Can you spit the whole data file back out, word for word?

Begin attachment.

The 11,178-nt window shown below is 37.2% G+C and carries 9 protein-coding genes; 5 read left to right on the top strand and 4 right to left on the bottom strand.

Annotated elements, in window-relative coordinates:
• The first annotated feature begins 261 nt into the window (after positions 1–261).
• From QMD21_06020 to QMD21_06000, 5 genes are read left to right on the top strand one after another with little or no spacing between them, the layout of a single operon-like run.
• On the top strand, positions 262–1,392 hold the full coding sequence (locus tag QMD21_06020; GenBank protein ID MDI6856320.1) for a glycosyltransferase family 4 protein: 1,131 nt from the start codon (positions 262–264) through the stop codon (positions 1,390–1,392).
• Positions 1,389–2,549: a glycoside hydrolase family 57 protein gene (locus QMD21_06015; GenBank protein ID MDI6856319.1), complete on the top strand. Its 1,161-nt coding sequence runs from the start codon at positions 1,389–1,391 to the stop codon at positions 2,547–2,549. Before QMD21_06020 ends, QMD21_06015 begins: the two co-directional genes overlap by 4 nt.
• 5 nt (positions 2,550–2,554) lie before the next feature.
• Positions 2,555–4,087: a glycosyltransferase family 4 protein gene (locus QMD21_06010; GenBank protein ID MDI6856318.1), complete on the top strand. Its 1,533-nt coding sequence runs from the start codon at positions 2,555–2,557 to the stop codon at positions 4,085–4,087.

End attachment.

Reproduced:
The 11,178-nt window shown below is 37.2% G+C and carries 9 protein-coding genes; 5 read left to right on the top strand and 4 right to left on the bottom strand.

Annotated elements, in window-relative coordinates:
• The first annotated feature begins 261 nt into the window (after positions 1–261).
• From QMD21_06020 to QMD21_06000, 5 genes are read left to right on the top strand one after another with little or no spacing between them, the layout of a single operon-like run.
• On the top strand, positions 262–1,392 hold the full coding sequence (locus tag QMD21_06020; GenBank protein ID MDI6856320.1) for a glycosyltransferase family 4 protein: 1,131 nt from the start codon (positions 262–264) through the stop codon (positions 1,390–1,392).
• Positions 1,389–2,549: a glycoside hydrolase family 57 protein gene (locus QMD21_06015; GenBank protein ID MDI6856319.1), complete on the top strand. Its 1,161-nt coding sequence runs from the start codon at positions 1,389–1,391 to the stop codon at positions 2,547–2,549. Before QMD21_06020 ends, QMD21_06015 begins: the two co-directional genes overlap by 4 nt.
• 5 nt (positions 2,550–2,554) lie before the next feature.
• Positions 2,555–4,087: a glycosyltransferase family 4 protein gene (locus QMD21_06010; GenBank protein ID MDI6856318.1), complete on the top strand. Its 1,533-nt coding sequence runs from the start codon at positions 2,555–2,557 to the stop codon at positions 4,085–4,087.